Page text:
Two Colors on Straight Line

Points on a straight line are colored in two colors. Prove that it is always possible to find three points of the same color with one being the midpoint of the other two.

Solution

|Contact| |Front page| |Contents| |Coloring Plane|

Copyright © 1996-2018 Alexander Bogomolny

Points on a straight line are colored in two colors. Prove that it is always possible to find three points of the same color with one being the midpoint of the other two.

For convenience, name the colors red and blue.

If the whole line is colored with a single color, there is nothing to prove. In any event, there are two points - A and B - of the same color, say, red. Let C be their midpoint. If C is red, we are done. So assume it is blue.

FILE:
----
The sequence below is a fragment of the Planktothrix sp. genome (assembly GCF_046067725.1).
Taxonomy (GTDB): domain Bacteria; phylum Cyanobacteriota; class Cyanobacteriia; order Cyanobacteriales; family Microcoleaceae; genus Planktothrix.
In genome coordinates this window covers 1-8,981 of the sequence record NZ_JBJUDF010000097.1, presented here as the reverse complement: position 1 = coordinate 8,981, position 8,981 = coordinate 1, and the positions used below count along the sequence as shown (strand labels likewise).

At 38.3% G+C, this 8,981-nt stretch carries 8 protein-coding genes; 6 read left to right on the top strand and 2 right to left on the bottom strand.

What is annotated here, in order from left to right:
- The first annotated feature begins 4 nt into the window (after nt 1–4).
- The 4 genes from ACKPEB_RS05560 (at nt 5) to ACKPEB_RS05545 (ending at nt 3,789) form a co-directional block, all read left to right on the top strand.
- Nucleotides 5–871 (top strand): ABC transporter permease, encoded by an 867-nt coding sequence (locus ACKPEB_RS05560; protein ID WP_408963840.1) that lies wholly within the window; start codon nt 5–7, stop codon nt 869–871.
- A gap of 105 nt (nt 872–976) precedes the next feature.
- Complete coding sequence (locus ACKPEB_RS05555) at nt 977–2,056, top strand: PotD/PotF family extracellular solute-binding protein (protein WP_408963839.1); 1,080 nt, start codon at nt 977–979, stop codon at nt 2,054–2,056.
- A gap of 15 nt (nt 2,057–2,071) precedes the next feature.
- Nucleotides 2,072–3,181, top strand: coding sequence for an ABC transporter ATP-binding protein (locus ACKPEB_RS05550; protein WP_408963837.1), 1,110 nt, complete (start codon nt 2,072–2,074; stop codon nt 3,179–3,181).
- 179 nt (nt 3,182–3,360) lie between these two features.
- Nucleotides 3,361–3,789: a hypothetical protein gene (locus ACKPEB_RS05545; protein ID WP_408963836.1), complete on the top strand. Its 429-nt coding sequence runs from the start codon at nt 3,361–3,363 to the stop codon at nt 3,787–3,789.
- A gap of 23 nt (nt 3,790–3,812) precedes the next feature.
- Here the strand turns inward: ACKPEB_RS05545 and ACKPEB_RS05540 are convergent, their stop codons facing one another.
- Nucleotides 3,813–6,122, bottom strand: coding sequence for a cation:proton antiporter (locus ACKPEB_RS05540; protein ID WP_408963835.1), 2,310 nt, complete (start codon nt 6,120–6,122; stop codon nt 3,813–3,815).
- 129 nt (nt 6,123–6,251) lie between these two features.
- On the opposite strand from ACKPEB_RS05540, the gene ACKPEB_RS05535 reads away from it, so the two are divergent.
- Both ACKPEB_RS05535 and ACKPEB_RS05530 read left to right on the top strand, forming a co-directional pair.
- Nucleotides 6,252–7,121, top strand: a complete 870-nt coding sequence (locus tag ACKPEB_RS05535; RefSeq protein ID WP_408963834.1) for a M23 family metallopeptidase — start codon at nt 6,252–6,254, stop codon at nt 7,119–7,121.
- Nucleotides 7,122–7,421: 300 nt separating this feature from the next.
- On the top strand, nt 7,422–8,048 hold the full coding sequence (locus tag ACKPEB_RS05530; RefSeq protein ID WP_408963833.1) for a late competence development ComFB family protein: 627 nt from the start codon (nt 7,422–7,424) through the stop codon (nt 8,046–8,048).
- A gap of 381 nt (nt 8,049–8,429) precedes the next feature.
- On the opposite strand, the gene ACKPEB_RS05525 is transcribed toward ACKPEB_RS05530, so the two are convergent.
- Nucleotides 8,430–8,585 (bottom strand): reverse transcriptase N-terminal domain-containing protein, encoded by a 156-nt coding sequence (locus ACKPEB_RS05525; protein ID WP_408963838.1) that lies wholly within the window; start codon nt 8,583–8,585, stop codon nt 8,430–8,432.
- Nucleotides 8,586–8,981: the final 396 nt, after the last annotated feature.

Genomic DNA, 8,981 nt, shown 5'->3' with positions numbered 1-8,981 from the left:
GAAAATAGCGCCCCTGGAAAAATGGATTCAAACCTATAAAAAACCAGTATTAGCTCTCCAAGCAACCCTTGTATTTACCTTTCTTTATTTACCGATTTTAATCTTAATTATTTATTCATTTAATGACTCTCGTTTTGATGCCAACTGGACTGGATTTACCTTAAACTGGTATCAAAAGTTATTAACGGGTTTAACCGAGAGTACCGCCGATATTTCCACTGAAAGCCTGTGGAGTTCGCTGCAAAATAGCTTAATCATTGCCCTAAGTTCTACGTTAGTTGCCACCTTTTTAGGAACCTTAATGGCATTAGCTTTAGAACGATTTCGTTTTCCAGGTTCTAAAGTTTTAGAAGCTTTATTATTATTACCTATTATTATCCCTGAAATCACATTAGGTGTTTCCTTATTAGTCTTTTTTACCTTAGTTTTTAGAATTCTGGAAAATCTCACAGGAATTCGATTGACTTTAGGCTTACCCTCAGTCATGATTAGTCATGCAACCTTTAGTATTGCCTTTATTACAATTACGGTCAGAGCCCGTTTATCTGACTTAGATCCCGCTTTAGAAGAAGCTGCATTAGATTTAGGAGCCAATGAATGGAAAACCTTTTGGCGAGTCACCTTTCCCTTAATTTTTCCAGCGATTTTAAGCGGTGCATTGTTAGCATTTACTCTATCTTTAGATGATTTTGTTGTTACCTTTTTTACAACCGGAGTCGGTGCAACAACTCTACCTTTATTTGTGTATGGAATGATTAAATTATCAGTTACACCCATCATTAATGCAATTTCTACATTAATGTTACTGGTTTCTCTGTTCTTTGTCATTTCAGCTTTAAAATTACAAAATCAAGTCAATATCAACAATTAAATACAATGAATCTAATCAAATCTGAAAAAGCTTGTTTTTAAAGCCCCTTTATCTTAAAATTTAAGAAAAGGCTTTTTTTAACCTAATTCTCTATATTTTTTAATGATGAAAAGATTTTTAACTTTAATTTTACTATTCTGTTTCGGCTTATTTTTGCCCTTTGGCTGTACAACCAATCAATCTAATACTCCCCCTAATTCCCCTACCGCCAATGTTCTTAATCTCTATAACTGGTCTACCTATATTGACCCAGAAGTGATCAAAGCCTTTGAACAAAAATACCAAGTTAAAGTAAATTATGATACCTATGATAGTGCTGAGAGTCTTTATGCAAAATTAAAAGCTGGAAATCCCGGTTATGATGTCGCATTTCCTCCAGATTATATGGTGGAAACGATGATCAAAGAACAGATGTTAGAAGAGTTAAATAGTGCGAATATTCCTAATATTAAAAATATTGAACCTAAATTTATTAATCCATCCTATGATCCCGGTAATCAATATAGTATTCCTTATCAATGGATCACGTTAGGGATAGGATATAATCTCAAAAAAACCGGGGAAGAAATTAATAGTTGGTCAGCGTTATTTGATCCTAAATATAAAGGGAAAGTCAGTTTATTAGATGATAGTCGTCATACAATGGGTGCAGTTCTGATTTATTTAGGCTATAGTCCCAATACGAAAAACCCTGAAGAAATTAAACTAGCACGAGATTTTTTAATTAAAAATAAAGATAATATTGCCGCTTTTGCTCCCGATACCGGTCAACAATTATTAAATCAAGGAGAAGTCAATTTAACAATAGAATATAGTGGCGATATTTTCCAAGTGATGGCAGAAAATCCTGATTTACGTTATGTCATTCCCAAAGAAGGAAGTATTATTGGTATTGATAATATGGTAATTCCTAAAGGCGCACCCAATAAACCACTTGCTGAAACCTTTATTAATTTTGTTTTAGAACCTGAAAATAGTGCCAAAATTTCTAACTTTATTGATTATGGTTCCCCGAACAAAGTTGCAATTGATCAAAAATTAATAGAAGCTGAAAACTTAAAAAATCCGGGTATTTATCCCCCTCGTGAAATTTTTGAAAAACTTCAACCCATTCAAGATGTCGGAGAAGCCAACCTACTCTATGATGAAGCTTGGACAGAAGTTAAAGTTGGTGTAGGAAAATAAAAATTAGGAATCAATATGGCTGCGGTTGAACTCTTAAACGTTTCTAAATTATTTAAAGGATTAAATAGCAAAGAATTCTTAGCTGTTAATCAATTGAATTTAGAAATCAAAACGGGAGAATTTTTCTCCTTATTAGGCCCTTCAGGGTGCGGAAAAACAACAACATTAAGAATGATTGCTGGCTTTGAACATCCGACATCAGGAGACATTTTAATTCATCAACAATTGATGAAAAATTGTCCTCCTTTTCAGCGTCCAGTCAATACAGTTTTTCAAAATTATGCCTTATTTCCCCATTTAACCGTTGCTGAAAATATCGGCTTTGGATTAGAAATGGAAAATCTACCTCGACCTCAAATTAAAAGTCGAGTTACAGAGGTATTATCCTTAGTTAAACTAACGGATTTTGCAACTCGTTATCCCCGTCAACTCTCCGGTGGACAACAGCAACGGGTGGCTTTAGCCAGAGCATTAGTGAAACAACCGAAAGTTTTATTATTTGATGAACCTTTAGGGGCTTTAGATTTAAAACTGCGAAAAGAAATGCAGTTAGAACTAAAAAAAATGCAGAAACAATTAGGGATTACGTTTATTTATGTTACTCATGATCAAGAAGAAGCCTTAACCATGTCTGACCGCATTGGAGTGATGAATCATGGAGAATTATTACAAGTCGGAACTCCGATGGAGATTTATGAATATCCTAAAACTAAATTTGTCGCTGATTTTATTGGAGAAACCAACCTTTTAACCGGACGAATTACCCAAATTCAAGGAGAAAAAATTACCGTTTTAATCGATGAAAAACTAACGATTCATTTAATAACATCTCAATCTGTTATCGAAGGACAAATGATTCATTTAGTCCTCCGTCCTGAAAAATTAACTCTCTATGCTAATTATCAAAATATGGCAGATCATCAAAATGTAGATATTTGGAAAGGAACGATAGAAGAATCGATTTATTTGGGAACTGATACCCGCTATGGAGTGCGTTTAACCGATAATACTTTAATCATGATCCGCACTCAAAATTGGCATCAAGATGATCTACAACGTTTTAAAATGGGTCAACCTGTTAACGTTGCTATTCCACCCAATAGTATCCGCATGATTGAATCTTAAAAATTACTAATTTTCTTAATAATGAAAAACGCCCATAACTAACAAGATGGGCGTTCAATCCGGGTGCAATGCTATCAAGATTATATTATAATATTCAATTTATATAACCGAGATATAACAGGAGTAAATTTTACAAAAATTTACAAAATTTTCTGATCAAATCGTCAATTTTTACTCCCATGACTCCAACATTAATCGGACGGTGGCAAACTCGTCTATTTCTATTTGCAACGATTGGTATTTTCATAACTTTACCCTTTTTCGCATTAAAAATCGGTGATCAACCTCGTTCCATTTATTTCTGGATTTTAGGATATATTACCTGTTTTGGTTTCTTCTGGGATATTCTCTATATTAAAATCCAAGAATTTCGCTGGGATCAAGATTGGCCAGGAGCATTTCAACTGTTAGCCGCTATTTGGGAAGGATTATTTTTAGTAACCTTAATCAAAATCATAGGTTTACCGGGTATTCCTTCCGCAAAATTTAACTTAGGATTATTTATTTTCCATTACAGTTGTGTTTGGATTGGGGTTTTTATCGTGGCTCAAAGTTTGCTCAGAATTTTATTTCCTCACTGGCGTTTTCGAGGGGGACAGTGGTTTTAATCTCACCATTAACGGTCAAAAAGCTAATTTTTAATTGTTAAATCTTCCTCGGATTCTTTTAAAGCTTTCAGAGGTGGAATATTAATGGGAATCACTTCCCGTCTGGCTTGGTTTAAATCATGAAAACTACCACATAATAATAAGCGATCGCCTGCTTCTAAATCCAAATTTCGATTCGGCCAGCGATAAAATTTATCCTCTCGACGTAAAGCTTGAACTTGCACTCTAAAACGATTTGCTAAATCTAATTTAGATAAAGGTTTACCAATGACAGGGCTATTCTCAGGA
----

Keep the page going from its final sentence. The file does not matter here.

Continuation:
five points - four midpoints - on a line

Mark points D (on the side of A) and E (on the side of B) such that AD = AB = BE. If one of them is red we are done. For example, if D is red then A is the midpoint of DB and the three points all colored red. If both D and E are blue, then we are getting a triple of blue points - D, C, E - with C being the midpoint of DE.

References

  1. R. B. J. T. Allenby, A. Slomson, How to Count: An Introduction to Combinatorics, CRC Press, 2011 (2nd edition)
[an error occurred while processing this directive]

|Contact| |Front page| |Contents| |Coloring Plane|

Copyright © 1996-2018 Alexander Bogomolny

[an error occurred while processing this directive]
[an error occurred while processing this directive]